TerraceM 3

Friday 12 April 2024 kl. 07:57

The new version of TerraceM will include machine learning tools for fully automated marine terrace mapping

The version 3 will be released the 1 of June 2024

You can find more information here

Poster EGU

jujara | |

The cryptic seismic potential of the Pichilemu blind fault in Chile revealed by off-fault geomorphology

Friday 19 August 2022 kl. 19:24

Since decades, cryptic faults have concerned earthquake scientists because of their unexpected presence. Unlike typical faults, cryptic faults pose a hidden seismic potential that is hard to identify before they produce an earthquake. The recent rupture of previously unknown faults such as the 2019 Ridgecrest in California, 2016 Papatea fault in New Zealand and several others highlight the high potential of cryptic fault to produce damaging earthquakes as well as a current gap in our understanding of cryptic faults. Here we developed a novel approach to detect these hidden faults and estimate their seismic potential by studying off-fault deformed geomorphic markers such as marine terraces using TerraceM and 1-metre resolution LiDAR topography, optical dating of sediments and space geodetic observations. We further used the TerraceM dislocation model to estimate the fault slip rate and their seismic potential. 

The approach proposed in this study opens new opportunities for the development of more accurate active-fault maps and hazard assessments, with far-reaching implications for seismic risk management in coastal areas.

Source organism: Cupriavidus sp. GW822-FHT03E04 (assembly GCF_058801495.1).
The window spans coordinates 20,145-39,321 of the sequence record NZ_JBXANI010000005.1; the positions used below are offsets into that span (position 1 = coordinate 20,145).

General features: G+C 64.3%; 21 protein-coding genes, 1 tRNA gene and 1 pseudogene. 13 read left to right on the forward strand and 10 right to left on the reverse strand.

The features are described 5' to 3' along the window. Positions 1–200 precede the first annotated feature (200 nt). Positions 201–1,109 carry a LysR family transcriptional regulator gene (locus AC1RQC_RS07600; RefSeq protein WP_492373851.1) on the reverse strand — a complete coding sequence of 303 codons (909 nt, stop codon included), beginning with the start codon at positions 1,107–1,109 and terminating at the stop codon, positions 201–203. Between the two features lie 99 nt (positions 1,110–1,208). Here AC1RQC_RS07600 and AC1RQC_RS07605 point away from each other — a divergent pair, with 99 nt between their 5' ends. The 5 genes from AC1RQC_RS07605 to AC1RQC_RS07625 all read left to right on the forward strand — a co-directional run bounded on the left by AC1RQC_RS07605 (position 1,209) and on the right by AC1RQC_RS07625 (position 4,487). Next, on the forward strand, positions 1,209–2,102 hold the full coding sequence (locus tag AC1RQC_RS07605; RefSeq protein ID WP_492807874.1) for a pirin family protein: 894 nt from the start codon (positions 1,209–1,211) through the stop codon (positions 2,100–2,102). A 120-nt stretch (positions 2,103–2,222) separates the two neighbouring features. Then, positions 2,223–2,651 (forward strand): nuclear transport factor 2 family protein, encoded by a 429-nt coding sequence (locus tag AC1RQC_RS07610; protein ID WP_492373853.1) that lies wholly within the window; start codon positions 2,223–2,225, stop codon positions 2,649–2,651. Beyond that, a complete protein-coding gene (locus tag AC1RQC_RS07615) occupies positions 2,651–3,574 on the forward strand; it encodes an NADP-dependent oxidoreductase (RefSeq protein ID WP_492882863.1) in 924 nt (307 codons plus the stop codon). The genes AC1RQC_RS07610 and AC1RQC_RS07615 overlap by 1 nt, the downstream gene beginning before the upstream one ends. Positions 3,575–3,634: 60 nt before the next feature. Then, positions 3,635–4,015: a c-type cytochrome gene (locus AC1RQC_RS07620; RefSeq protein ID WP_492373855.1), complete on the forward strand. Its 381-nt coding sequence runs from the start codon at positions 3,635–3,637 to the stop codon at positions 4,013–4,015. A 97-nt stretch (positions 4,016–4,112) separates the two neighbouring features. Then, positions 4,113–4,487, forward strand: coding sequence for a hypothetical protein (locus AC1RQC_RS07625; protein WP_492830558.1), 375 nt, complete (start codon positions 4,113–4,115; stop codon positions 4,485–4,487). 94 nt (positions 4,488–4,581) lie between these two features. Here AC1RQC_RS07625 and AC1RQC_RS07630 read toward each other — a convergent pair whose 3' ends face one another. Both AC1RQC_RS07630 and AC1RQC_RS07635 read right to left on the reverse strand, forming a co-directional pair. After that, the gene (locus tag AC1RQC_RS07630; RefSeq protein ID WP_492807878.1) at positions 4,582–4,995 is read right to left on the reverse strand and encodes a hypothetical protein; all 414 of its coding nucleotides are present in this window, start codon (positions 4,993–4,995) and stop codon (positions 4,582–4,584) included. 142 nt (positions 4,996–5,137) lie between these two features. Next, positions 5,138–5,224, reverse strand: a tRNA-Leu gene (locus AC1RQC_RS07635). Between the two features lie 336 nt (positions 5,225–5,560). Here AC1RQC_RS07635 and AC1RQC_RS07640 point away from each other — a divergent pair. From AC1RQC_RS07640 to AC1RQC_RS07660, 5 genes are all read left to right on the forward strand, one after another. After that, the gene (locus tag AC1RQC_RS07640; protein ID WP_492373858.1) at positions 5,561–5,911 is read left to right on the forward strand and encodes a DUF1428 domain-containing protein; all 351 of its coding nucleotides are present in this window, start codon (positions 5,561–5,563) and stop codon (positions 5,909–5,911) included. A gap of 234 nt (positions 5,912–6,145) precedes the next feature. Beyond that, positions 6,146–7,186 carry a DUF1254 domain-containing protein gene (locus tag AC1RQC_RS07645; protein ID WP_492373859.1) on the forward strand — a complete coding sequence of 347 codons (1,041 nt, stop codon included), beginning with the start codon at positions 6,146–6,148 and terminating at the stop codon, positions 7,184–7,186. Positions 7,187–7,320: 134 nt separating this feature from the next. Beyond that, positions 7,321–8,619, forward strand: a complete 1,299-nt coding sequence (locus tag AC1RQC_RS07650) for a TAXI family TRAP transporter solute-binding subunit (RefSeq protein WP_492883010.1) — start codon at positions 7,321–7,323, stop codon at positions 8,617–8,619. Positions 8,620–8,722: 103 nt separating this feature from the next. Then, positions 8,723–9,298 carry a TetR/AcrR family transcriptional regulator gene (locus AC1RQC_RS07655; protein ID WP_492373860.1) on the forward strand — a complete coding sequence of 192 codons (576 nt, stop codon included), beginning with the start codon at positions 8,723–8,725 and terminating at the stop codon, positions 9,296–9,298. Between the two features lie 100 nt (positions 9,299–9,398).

jujara | |

Fast Holocene slip and localized strain along the Liquiñe‐Ofqui strike‐slip fault system, Chile

Friday 19 August 2022 kl. 19:13

In active tectonic settings dominated by strike‐slip fault systems, slip partitioning along subparallel faults is a common feature; therefore, elucidating the degree of partitioning and strain localization is paramount for seismic hazard assessments. Here we used the surface classification model (SCM) of TerraceM to map the surface morphology of fluvial terraces. Then by measuring the offset between the maped fluvial terraces we estimated a slip rate of 18.8 ± 2.0 mm/year over the past 9.0 ± 0.1 ka for a single strand of the Liquiñe‐Ofqui Fault System. The fast millennial slip rate in the absence of historical Mw > 6.5 earthquakes along the Liquiñe‐Ofqui Fault System implies either a component of aseismic slip or Mw ~ 7 earthquakes involving multi‐trace ruptures and > 150‐year repeat times.

jujara | |